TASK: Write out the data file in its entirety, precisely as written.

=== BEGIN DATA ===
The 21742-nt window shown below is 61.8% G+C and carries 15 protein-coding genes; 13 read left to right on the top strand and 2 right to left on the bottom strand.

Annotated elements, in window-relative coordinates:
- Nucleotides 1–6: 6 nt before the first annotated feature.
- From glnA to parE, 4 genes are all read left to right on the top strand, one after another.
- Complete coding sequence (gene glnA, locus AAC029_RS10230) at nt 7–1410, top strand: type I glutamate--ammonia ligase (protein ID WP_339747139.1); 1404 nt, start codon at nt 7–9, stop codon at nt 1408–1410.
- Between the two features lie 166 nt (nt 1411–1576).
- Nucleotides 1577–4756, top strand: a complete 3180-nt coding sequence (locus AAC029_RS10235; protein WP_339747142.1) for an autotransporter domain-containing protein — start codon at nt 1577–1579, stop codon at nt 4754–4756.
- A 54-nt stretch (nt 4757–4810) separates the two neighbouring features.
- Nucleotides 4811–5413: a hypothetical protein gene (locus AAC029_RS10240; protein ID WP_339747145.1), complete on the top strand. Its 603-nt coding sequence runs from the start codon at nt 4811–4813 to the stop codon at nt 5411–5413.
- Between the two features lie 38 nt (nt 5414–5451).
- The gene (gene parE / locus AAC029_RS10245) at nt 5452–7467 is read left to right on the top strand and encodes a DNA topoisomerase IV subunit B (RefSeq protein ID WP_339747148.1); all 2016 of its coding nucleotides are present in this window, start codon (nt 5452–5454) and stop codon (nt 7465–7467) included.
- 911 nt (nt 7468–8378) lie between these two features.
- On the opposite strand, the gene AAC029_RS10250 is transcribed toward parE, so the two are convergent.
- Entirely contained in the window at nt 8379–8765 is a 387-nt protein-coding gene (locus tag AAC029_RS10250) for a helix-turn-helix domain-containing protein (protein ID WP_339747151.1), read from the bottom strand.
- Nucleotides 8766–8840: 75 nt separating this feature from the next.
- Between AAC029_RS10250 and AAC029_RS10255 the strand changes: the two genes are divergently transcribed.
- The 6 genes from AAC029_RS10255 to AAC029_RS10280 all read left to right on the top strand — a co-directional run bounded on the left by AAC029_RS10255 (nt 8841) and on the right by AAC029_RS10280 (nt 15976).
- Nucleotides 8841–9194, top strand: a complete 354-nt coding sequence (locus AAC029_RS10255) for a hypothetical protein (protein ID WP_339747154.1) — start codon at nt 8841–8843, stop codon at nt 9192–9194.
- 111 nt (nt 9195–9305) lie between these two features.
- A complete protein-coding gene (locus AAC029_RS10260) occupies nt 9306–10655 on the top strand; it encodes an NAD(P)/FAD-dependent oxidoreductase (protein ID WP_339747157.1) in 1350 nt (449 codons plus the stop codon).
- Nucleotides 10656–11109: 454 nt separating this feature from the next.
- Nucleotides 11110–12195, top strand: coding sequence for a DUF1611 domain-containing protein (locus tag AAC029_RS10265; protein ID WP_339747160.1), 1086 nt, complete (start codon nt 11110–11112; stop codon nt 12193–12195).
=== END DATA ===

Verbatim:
The 21742-nt window shown below is 61.8% G+C and carries 15 protein-coding genes; 13 read left to right on the top strand and 2 right to left on the bottom strand.

Annotated elements, in window-relative coordinates:
- Nucleotides 1–6: 6 nt before the first annotated feature.
- From glnA to parE, 4 genes are all read left to right on the top strand, one after another.
- Complete coding sequence (gene glnA, locus AAC029_RS10230) at nt 7–1410, top strand: type I glutamate--ammonia ligase (protein ID WP_339747139.1); 1404 nt, start codon at nt 7–9, stop codon at nt 1408–1410.
- Between the two features lie 166 nt (nt 1411–1576).
- Nucleotides 1577–4756, top strand: a complete 3180-nt coding sequence (locus AAC029_RS10235; protein WP_339747142.1) for an autotransporter domain-containing protein — start codon at nt 1577–1579, stop codon at nt 4754–4756.
- A 54-nt stretch (nt 4757–4810) separates the two neighbouring features.
- Nucleotides 4811–5413: a hypothetical protein gene (locus AAC029_RS10240; protein ID WP_339747145.1), complete on the top strand. Its 603-nt coding sequence runs from the start codon at nt 4811–4813 to the stop codon at nt 5411–5413.
- Between the two features lie 38 nt (nt 5414–5451).
- The gene (gene parE / locus AAC029_RS10245) at nt 5452–7467 is read left to right on the top strand and encodes a DNA topoisomerase IV subunit B (RefSeq protein ID WP_339747148.1); all 2016 of its coding nucleotides are present in this window, start codon (nt 5452–5454) and stop codon (nt 7465–7467) included.
- 911 nt (nt 7468–8378) lie between these two features.
- On the opposite strand, the gene AAC029_RS10250 is transcribed toward parE, so the two are convergent.
- Entirely contained in the window at nt 8379–8765 is a 387-nt protein-coding gene (locus tag AAC029_RS10250) for a helix-turn-helix domain-containing protein (protein ID WP_339747151.1), read from the bottom strand.
- Nucleotides 8766–8840: 75 nt separating this feature from the next.
- Between AAC029_RS10250 and AAC029_RS10255 the strand changes: the two genes are divergently transcribed.
- The 6 genes from AAC029_RS10255 to AAC029_RS10280 all read left to right on the top strand — a co-directional run bounded on the left by AAC029_RS10255 (nt 8841) and on the right by AAC029_RS10280 (nt 15976).
- Nucleotides 8841–9194, top strand: a complete 354-nt coding sequence (locus AAC029_RS10255) for a hypothetical protein (protein ID WP_339747154.1) — start codon at nt 8841–8843, stop codon at nt 9192–9194.
- 111 nt (nt 9195–9305) lie between these two features.
- A complete protein-coding gene (locus AAC029_RS10260) occupies nt 9306–10655 on the top strand; it encodes an NAD(P)/FAD-dependent oxidoreductase (protein ID WP_339747157.1) in 1350 nt (449 codons plus the stop codon).
- Nucleotides 10656–11109: 454 nt separating this feature from the next.
- Nucleotides 11110–12195, top strand: coding sequence for a DUF1611 domain-containing protein (locus tag AAC029_RS10265; protein ID WP_339747160.1), 1086 nt, complete (start codon nt 11110–11112; stop codon nt 12193–12195).